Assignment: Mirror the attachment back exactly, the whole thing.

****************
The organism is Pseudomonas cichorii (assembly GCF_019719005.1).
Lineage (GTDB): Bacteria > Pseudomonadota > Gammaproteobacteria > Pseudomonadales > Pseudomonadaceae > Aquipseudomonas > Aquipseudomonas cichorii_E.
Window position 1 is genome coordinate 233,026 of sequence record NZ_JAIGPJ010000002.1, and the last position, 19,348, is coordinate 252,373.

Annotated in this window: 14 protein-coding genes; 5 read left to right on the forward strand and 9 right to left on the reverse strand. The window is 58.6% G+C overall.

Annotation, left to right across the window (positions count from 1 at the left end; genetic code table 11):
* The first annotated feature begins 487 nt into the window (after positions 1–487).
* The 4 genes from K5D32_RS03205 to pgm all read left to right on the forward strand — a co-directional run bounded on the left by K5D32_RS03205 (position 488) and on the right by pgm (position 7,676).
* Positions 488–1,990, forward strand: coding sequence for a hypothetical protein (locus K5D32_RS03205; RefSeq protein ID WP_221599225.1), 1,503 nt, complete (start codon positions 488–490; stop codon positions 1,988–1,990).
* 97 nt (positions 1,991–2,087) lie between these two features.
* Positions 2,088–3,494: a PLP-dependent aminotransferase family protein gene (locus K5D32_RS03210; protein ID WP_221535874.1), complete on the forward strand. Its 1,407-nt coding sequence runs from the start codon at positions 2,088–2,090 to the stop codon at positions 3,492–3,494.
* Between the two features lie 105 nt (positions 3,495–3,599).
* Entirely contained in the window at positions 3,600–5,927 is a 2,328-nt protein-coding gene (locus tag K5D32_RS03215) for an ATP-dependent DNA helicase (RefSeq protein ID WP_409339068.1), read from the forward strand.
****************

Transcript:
The organism is Pseudomonas cichorii (assembly GCF_019719005.1).
Lineage (GTDB): Bacteria > Pseudomonadota > Gammaproteobacteria > Pseudomonadales > Pseudomonadaceae > Aquipseudomonas > Aquipseudomonas cichorii_E.
Window position 1 is genome coordinate 233,026 of sequence record NZ_JAIGPJ010000002.1, and the last position, 19,348, is coordinate 252,373.

Annotated in this window: 14 protein-coding genes; 5 read left to right on the forward strand and 9 right to left on the reverse strand. The window is 58.6% G+C overall.

Annotation, left to right across the window (positions count from 1 at the left end; genetic code table 11):
* The first annotated feature begins 487 nt into the window (after positions 1–487).
* The 4 genes from K5D32_RS03205 to pgm all read left to right on the forward strand — a co-directional run bounded on the left by K5D32_RS03205 (position 488) and on the right by pgm (position 7,676).
* Positions 488–1,990, forward strand: coding sequence for a hypothetical protein (locus K5D32_RS03205; RefSeq protein ID WP_221599225.1), 1,503 nt, complete (start codon positions 488–490; stop codon positions 1,988–1,990).
* 97 nt (positions 1,991–2,087) lie between these two features.
* Positions 2,088–3,494: a PLP-dependent aminotransferase family protein gene (locus K5D32_RS03210; protein ID WP_221535874.1), complete on the forward strand. Its 1,407-nt coding sequence runs from the start codon at positions 2,088–2,090 to the stop codon at positions 3,492–3,494.
* Between the two features lie 105 nt (positions 3,495–3,599).
* Entirely contained in the window at positions 3,600–5,927 is a 2,328-nt protein-coding gene (locus tag K5D32_RS03215) for an ATP-dependent DNA helicase (RefSeq protein ID WP_409339068.1), read from the forward strand.